Top Stories

November 26, 2012

Corporate Reputation

Oil services company first to strike bribery deal

The Scottish drilling company, Abbot Group, has brokered the first settlement under a programme designed to encourage companies to come forward and confess wrongdoing, paying £5.6m after it made bribes to win a contract. The company, which is based in Aberdeen, will pay the equivalent of the profit it made from a contract won though corrupt payments. The payments, made in 2007, came to light after an audit by an unnamed overseas tax authority prompted an internal probe. The claims were linked to one of Abbot’s two main subsidiaries, KCA Deutag and Bentec, which have global operations. Abbot approached authorities as part of a pilot self-reporting initiative, which encourages companies to come forward to avoid criminal prosecution. All those involved with the bribery allegations have left the group, and the settlement means that there will be no criminal investigation of the company. The money paid by Abbot will go to a Scottish fund used to help fight youth unemployment and promote healthy lifestyles. (Financial Times*)

FSA fines UBS £29.7m over rogue trader

UBS has been fined £29.7m by the Financial Services Authority (FSA) for “significant control breakdowns” that allowed a rogue trader to lose $2.3bn in 2011. This is the third-largest fine that the UK watchdog has ever handed out. It criticised the bank for having ineffective computer risk controls and “poorly executed and ineffective supervision” that allowed Kweku Adoboli repeatedly to breach risk limits and book fictitious trades. Mr Adoboli was convicted of fraud last week and sentenced to seven years in jail.  As the failings took place in the London branch of UBS, the FSE and the Swiss regulator Finma investigated jointly and announced the results on Monday morning. Finma, which does not have the power to fine, said it had appointed an independent investigator to make sure that UBS puts corrective measures in place and implements them fully. (Financial Times*, Guardian, Independent)


Bangladesh workers protest over fatal fire

Thousands of Bangladeshi workers protested in the streets of a Dhaka suburb on Monday, throwing stones at factories and smashing vehicles, as they demanded justice for the 112 people killed in a garment factory fire that has brought unsafe conditions in a pressurised, global industry to light. Some 200 factories were closed for the day after the protests erupted in Savar, the industrial zone near the capital, where Saturday’s fire occurred. Investigators suspect that a short circuit caused the fire, which was made so deadly by the lack of safety measures in the eight-storey building in which it occurred. The building had no emergency exits and no fire drill protocol. The factory is owned by Tazreen Fashions, a subsidiary of the Tuba Group. The Tuba Group is a major Bangladeshi garment exporter whose clients include Walmart, Carrefour and Ikea. The factory was given a “high risk” safety rating after a 2011 audit conducted by an “ethical sourcing” assessor for Walmart. Bangladesh has some 4,000 garment factories; this fire caused the most fatalities of a number of recent industrial disasters. (Financial Times*, BBC)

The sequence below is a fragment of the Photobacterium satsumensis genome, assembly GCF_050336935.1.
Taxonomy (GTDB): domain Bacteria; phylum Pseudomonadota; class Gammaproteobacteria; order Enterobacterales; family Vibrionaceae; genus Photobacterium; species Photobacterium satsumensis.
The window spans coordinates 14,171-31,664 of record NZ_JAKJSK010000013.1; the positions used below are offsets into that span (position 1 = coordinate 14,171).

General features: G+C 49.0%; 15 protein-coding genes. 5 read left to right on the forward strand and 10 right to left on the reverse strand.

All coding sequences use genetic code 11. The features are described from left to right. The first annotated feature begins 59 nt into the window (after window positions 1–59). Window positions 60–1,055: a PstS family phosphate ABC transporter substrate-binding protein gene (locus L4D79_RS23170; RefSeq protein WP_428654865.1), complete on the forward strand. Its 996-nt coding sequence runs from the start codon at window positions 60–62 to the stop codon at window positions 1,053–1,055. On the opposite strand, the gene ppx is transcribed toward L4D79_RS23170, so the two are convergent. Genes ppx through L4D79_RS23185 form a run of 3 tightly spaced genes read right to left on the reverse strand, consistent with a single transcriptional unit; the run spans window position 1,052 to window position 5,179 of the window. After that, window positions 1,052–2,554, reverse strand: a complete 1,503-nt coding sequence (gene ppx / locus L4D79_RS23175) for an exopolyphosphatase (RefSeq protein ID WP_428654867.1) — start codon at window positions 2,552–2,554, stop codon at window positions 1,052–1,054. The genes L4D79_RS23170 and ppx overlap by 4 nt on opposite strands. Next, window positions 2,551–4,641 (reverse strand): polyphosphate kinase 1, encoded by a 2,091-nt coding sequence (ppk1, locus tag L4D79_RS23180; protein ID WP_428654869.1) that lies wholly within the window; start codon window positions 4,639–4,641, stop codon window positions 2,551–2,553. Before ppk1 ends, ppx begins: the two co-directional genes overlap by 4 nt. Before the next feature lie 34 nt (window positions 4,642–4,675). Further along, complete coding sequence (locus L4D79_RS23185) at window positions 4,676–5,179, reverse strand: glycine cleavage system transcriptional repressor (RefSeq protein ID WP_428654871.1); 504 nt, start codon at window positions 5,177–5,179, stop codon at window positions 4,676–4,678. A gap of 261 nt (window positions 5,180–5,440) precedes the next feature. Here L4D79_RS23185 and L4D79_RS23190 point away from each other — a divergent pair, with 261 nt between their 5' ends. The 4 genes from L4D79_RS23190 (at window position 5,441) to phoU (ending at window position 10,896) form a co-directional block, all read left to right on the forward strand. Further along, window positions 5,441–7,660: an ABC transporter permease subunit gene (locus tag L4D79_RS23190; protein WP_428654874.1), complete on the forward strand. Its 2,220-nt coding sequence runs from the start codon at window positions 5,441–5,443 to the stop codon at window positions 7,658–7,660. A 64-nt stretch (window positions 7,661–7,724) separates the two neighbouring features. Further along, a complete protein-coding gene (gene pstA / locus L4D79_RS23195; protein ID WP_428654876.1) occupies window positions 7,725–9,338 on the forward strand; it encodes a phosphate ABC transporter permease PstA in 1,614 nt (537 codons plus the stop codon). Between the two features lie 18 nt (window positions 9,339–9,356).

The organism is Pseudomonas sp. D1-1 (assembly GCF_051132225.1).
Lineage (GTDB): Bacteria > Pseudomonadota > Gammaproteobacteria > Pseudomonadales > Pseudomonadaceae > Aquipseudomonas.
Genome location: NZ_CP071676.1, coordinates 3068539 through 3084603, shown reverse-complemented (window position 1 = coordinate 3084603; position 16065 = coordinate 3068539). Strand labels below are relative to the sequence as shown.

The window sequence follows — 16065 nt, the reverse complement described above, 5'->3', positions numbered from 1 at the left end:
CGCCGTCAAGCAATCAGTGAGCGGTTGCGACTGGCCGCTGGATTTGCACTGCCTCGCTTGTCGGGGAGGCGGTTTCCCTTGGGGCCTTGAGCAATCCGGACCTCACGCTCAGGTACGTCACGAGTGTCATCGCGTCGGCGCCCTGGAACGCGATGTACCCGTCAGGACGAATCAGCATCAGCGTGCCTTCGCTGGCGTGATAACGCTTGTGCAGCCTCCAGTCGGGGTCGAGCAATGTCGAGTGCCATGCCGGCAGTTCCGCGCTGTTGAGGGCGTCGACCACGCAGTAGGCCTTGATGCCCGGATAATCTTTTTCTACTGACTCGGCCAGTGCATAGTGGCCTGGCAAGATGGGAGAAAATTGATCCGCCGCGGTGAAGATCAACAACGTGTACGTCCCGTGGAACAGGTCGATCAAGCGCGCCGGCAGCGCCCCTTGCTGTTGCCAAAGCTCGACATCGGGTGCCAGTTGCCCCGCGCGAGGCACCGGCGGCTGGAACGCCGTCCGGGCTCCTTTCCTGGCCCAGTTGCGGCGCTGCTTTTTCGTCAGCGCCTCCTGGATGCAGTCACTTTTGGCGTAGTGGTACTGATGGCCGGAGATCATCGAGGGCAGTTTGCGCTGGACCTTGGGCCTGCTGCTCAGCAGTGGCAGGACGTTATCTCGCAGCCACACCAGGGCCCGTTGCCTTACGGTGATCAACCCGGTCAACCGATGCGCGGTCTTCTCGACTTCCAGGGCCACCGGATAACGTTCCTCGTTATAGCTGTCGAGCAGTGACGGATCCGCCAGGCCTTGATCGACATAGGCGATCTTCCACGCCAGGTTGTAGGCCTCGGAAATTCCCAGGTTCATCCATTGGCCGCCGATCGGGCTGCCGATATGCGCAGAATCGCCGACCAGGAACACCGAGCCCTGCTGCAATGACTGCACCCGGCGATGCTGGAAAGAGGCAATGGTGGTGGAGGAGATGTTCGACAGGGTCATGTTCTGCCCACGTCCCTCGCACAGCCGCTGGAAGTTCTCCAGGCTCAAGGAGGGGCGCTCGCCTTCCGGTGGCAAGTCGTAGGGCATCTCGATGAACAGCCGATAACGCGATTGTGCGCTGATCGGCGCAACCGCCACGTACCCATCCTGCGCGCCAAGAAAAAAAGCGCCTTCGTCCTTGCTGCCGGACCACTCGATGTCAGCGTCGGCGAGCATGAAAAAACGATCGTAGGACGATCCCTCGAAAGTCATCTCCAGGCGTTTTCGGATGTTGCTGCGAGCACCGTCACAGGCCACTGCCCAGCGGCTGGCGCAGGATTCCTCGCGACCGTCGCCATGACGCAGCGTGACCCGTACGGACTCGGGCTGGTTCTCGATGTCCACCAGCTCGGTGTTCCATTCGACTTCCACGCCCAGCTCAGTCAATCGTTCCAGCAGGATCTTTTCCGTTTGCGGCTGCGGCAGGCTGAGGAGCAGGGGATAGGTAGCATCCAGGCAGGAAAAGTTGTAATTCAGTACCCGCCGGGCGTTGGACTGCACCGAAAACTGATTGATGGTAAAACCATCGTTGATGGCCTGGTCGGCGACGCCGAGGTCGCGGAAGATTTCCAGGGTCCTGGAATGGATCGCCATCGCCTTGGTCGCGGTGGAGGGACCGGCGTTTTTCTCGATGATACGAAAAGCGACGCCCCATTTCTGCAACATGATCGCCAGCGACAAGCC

Consumers lose faith in business over ethical behaviour

Fewer British people think businesses are behaving ethically, according to a survey by the Institute of Business Ethics (IBE). The survey, carried out annually, found that just 48 percent of respondents felt that British businesses act 'very' or 'fairly' ethically, compared to 58 percent last year. According to the IBE, the 10 percent decline is one percent off the all-time low of 47 percent in 2003, when the survey was first conducted. Director of the IBE, Philippa Foster Back, said: "This year's results should act as another wake-up call to business that action needs to be taken in order to restore trust with the British public.” The survey also asked consumers what issues businesses most need to address; environmental responsibility was seventh on the list after issues such as executive pay, corporate tax avoidance and discrimination. (Edie)

Responsible Investment

Insurers tell top companies to curb executive pay

The Association of British Insurers (ABI) has warned leading companies that they should avoid handing disproportionately large pay rises to their executives. This powerful body of shareholders is calling for simpler remuneration packages for senior executives, and for companies to consider ways to reward boardroom directors on measures other than financial performance. The ABI, whose members control about a fifth of the stock market in pension funds and insurance policies, is asking the committees that set boardroom pay to ensure they award just one annual bonus and one long-term incentive plan (Ltip) in contrast to the range of pay schemes currently offered to top bosses. On the back of the so-called "shareholder spring", the ABI wants companies to set executive pay against the wider context of the salaries of employees in the whole company. (Guardian)

*Requires Subscription